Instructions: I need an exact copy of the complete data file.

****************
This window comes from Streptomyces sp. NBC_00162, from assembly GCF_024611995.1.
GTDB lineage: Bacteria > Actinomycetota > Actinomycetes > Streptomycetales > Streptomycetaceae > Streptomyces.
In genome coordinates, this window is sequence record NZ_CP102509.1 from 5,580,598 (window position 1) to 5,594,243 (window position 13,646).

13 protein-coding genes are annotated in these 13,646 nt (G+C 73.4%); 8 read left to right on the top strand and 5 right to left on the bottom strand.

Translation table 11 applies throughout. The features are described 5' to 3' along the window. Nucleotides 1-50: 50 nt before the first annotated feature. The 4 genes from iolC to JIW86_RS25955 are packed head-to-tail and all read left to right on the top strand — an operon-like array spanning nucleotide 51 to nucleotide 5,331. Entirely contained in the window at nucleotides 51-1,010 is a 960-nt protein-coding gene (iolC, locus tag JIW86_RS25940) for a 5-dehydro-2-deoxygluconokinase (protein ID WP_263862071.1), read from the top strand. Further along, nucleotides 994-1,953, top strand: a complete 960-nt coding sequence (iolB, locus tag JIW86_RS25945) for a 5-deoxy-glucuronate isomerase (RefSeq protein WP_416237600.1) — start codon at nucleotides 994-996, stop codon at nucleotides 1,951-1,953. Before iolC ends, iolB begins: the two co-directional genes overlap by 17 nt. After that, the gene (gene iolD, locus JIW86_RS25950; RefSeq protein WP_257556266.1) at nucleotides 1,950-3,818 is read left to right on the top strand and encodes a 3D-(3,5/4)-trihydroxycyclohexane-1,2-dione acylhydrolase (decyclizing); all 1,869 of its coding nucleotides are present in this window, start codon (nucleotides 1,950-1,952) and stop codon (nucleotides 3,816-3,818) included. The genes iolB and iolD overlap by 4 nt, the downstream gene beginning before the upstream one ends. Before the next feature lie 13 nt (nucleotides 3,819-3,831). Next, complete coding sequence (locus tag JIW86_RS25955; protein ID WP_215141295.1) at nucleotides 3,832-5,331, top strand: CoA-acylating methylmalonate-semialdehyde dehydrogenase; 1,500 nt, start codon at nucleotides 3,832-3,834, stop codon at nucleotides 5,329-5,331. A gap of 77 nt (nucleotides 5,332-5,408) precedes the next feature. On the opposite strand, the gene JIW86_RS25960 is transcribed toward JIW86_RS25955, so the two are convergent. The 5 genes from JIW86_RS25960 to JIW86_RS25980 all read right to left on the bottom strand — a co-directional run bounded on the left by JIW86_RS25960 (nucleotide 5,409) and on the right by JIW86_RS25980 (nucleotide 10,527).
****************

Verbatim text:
This window comes from Streptomyces sp. NBC_00162, from assembly GCF_024611995.1.
GTDB lineage: Bacteria > Actinomycetota > Actinomycetes > Streptomycetales > Streptomycetaceae > Streptomyces.
In genome coordinates, this window is sequence record NZ_CP102509.1 from 5,580,598 (window position 1) to 5,594,243 (window position 13,646).

13 protein-coding genes are annotated in these 13,646 nt (G+C 73.4%); 8 read left to right on the top strand and 5 right to left on the bottom strand.

Translation table 11 applies throughout. The features are described 5' to 3' along the window. Nucleotides 1-50: 50 nt before the first annotated feature. The 4 genes from iolC to JIW86_RS25955 are packed head-to-tail and all read left to right on the top strand — an operon-like array spanning nucleotide 51 to nucleotide 5,331. Entirely contained in the window at nucleotides 51-1,010 is a 960-nt protein-coding gene (iolC, locus tag JIW86_RS25940) for a 5-dehydro-2-deoxygluconokinase (protein ID WP_263862071.1), read from the top strand. Further along, nucleotides 994-1,953, top strand: a complete 960-nt coding sequence (iolB, locus tag JIW86_RS25945) for a 5-deoxy-glucuronate isomerase (RefSeq protein WP_416237600.1) — start codon at nucleotides 994-996, stop codon at nucleotides 1,951-1,953. Before iolC ends, iolB begins: the two co-directional genes overlap by 17 nt. After that, the gene (gene iolD, locus JIW86_RS25950; RefSeq protein WP_257556266.1) at nucleotides 1,950-3,818 is read left to right on the top strand and encodes a 3D-(3,5/4)-trihydroxycyclohexane-1,2-dione acylhydrolase (decyclizing); all 1,869 of its coding nucleotides are present in this window, start codon (nucleotides 1,950-1,952) and stop codon (nucleotides 3,816-3,818) included. The genes iolB and iolD overlap by 4 nt, the downstream gene beginning before the upstream one ends. Before the next feature lie 13 nt (nucleotides 3,819-3,831). Next, complete coding sequence (locus tag JIW86_RS25955; protein ID WP_215141295.1) at nucleotides 3,832-5,331, top strand: CoA-acylating methylmalonate-semialdehyde dehydrogenase; 1,500 nt, start codon at nucleotides 3,832-3,834, stop codon at nucleotides 5,329-5,331. A gap of 77 nt (nucleotides 5,332-5,408) precedes the next feature. On the opposite strand, the gene JIW86_RS25960 is transcribed toward JIW86_RS25955, so the two are convergent. The 5 genes from JIW86_RS25960 to JIW86_RS25980 all read right to left on the bottom strand — a co-directional run bounded on the left by JIW86_RS25960 (nucleotide 5,409) and on the right by JIW86_RS25980 (nucleotide 10,527).